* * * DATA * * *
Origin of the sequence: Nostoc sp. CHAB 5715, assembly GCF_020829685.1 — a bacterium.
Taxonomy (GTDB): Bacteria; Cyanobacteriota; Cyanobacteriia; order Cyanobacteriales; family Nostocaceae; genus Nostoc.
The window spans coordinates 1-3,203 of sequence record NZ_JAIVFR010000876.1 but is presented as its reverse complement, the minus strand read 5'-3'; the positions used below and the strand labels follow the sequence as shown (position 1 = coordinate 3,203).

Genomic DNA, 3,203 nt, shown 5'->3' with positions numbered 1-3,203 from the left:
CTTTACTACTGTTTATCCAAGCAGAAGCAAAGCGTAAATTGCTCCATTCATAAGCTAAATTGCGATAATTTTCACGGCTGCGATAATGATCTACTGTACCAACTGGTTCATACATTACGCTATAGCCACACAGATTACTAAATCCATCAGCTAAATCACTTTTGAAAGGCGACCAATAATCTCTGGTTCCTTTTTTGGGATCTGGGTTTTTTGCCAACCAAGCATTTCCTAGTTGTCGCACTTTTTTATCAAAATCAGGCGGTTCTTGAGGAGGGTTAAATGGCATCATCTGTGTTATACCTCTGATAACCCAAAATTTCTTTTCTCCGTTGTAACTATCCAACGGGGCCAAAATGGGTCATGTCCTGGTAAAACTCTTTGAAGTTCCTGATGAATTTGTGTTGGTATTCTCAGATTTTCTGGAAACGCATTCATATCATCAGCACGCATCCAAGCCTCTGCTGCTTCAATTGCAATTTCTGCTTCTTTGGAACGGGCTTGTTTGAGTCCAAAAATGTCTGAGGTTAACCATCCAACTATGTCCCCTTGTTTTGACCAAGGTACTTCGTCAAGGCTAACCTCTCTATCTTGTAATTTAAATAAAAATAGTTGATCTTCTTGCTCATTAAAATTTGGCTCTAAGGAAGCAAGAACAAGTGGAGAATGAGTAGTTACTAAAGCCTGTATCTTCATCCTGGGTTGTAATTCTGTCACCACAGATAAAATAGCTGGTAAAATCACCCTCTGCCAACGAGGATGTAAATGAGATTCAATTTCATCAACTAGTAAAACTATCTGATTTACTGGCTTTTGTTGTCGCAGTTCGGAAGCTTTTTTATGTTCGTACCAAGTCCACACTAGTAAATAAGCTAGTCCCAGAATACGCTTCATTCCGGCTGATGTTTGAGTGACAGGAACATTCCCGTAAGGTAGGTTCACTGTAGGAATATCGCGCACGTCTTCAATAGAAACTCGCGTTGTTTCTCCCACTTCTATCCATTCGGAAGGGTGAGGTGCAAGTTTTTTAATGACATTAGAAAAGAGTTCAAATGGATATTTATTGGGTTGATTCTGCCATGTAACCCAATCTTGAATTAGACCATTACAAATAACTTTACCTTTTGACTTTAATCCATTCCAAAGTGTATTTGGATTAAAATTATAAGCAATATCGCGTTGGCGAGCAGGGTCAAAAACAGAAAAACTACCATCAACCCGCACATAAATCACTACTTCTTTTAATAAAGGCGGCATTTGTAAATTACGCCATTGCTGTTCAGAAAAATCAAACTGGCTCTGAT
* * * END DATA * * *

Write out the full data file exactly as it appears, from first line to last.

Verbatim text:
Origin of the sequence: Nostoc sp. CHAB 5715, assembly GCF_020829685.1 — a bacterium.
Taxonomy (GTDB): Bacteria; Cyanobacteriota; Cyanobacteriia; order Cyanobacteriales; family Nostocaceae; genus Nostoc.
The window spans coordinates 1-3,203 of sequence record NZ_JAIVFR010000876.1 but is presented as its reverse complement, the minus strand read 5'-3'; the positions used below and the strand labels follow the sequence as shown (position 1 = coordinate 3,203).

Genomic DNA, 3,203 nt, shown 5'->3' with positions numbered 1-3,203 from the left:
CTTTACTACTGTTTATCCAAGCAGAAGCAAAGCGTAAATTGCTCCATTCATAAGCTAAATTGCGATAATTTTCACGGCTGCGATAATGATCTACTGTACCAACTGGTTCATACATTACGCTATAGCCACACAGATTACTAAATCCATCAGCTAAATCACTTTTGAAAGGCGACCAATAATCTCTGGTTCCTTTTTTGGGATCTGGGTTTTTTGCCAACCAAGCATTTCCTAGTTGTCGCACTTTTTTATCAAAATCAGGCGGTTCTTGAGGAGGGTTAAATGGCATCATCTGTGTTATACCTCTGATAACCCAAAATTTCTTTTCTCCGTTGTAACTATCCAACGGGGCCAAAATGGGTCATGTCCTGGTAAAACTCTTTGAAGTTCCTGATGAATTTGTGTTGGTATTCTCAGATTTTCTGGAAACGCATTCATATCATCAGCACGCATCCAAGCCTCTGCTGCTTCAATTGCAATTTCTGCTTCTTTGGAACGGGCTTGTTTGAGTCCAAAAATGTCTGAGGTTAACCATCCAACTATGTCCCCTTGTTTTGACCAAGGTACTTCGTCAAGGCTAACCTCTCTATCTTGTAATTTAAATAAAAATAGTTGATCTTCTTGCTCATTAAAATTTGGCTCTAAGGAAGCAAGAACAAGTGGAGAATGAGTAGTTACTAAAGCCTGTATCTTCATCCTGGGTTGTAATTCTGTCACCACAGATAAAATAGCTGGTAAAATCACCCTCTGCCAACGAGGATGTAAATGAGATTCAATTTCATCAACTAGTAAAACTATCTGATTTACTGGCTTTTGTTGTCGCAGTTCGGAAGCTTTTTTATGTTCGTACCAAGTCCACACTAGTAAATAAGCTAGTCCCAGAATACGCTTCATTCCGGCTGATGTTTGAGTGACAGGAACATTCCCGTAAGGTAGGTTCACTGTAGGAATATCGCGCACGTCTTCAATAGAAACTCGCGTTGTTTCTCCCACTTCTATCCATTCGGAAGGGTGAGGTGCAAGTTTTTTAATGACATTAGAAAAGAGTTCAAATGGATATTTATTGGGTTGATTCTGCCATGTAACCCAATCTTGAATTAGACCATTACAAATAACTTTACCTTTTGACTTTAATCCATTCCAAAGTGTATTTGGATTAAAATTATAAGCAATATCGCGTTGGCGAGCAGGGTCAAAAACAGAAAAACTACCATCAACCCGCACATAAATCACTACTTCTTTTAATAAAGGCGGCATTTGTAAATTACGCCATTGCTGTTCAGAAAAATCAAACTGGCTCTGAT